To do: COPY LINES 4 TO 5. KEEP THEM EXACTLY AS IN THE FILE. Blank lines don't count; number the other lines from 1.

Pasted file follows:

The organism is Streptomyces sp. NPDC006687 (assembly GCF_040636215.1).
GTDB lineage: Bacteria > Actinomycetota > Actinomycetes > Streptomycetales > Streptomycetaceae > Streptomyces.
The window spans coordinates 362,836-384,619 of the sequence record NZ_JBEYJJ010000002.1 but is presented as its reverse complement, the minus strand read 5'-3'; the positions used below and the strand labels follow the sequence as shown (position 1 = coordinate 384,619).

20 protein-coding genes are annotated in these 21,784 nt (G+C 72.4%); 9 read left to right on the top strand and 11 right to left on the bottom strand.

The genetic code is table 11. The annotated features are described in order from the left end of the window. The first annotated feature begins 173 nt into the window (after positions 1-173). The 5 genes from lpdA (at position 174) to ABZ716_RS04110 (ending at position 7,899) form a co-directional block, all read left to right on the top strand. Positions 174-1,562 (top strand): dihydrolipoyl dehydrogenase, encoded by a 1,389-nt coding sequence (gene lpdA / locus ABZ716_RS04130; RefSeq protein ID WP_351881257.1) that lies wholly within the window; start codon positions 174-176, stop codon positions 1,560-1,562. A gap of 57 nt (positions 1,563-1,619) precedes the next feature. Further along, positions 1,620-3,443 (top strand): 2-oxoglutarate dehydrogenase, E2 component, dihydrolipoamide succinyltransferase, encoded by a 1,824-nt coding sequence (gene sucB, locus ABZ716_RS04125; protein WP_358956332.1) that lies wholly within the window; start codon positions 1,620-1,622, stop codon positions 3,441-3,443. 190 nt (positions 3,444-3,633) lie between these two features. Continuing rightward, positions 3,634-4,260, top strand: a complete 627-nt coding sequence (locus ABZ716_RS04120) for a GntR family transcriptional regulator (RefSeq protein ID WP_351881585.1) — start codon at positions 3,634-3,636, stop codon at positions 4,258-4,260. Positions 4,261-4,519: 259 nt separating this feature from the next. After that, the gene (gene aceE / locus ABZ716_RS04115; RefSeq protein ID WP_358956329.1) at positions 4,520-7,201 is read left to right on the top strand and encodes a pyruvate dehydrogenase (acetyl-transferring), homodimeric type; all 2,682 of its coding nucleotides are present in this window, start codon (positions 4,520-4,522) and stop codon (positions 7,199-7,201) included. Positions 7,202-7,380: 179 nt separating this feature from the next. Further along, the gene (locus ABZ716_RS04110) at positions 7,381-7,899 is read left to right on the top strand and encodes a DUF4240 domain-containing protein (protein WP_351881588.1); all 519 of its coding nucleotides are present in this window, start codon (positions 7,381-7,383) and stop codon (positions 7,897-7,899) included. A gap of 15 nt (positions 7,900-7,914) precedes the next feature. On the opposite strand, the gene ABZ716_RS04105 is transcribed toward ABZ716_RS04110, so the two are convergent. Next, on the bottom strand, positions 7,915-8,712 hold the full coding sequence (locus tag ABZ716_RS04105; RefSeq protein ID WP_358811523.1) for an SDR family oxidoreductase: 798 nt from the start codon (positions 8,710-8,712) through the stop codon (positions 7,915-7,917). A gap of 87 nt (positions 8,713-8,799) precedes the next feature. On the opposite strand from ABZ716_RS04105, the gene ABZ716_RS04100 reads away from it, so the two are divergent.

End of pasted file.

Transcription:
20 protein-coding genes are annotated in these 21,784 nt (G+C 72.4%); 9 read left to right on the top strand and 11 right to left on the bottom strand.

The genetic code is table 11. The annotated features are described in order from the left end of the window. The first annotated feature begins 173 nt into the window (after positions 1-173). The 5 genes from lpdA (at position 174) to ABZ716_RS04110 (ending at position 7,899) form a co-directional block, all read left to right on the top strand. Positions 174-1,562 (top strand): dihydrolipoyl dehydrogenase, encoded by a 1,389-nt coding sequence (gene lpdA / locus ABZ716_RS04130; RefSeq protein ID WP_351881257.1) that lies wholly within the window; start codon positions 174-176, stop codon positions 1,560-1,562. A gap of 57 nt (positions 1,563-1,619) precedes the next feature. Further along, positions 1,620-3,443 (top strand): 2-oxoglutarate dehydrogenase, E2 component, dihydrolipoamide succinyltransferase, encoded by a 1,824-nt coding sequence (gene sucB, locus ABZ716_RS04125; protein WP_358956332.1) that lies wholly within the window; start codon positions 1,620-1,622, stop codon positions 3,441-3,443. 190 nt (positions 3,444-3,633) lie between these two features. Continuing rightward, positions 3,634-4,260, top strand: a complete 627-nt coding sequence (locus ABZ716_RS04120) for a GntR family transcriptional regulator (RefSeq protein ID WP_351881585.1) — start codon at positions 3,634-3,636, stop codon at positions 4,258-4,260. Positions 4,261-4,519: 259 nt separating this feature from the next. After that, the gene (gene aceE / locus ABZ716_RS04115; RefSeq protein ID WP_358956329.1) at positions 4,520-7,201 is read left to right on the top strand and encodes a pyruvate dehydrogenase (acetyl-transferring), homodimeric type; all 2,682 of its coding nucleotides are present in this window, start codon (positions 4,520-4,522) and stop codon (positions 7,199-7,201) included. Positions 7,202-7,380: 179 nt separating this feature from the next. Further along, the gene (locus ABZ716_RS04110) at positions 7,381-7,899 is read left to right on the top strand and encodes a DUF4240 domain-containing protein (protein WP_351881588.1); all 519 of its coding nucleotides are present in this window, start codon (positions 7,381-7,383) and stop codon (positions 7,897-7,899) included. A gap of 15 nt (positions 7,900-7,914) precedes the next feature. On the opposite strand, the gene ABZ716_RS04105 is transcribed toward ABZ716_RS04110, so the two are convergent. Next, on the bottom strand, positions 7,915-8,712 hold the full coding sequence (locus tag ABZ716_RS04105; RefSeq protein ID WP_358811523.1) for an SDR family oxidoreductase: 798 nt from the start codon (positions 8,710-8,712) through the stop codon (positions 7,915-7,917). A gap of 87 nt (positions 8,713-8,799) precedes the next feature. On the opposite strand from ABZ716_RS04105, the gene ABZ716_RS04100 reads away from it, so the two are divergent.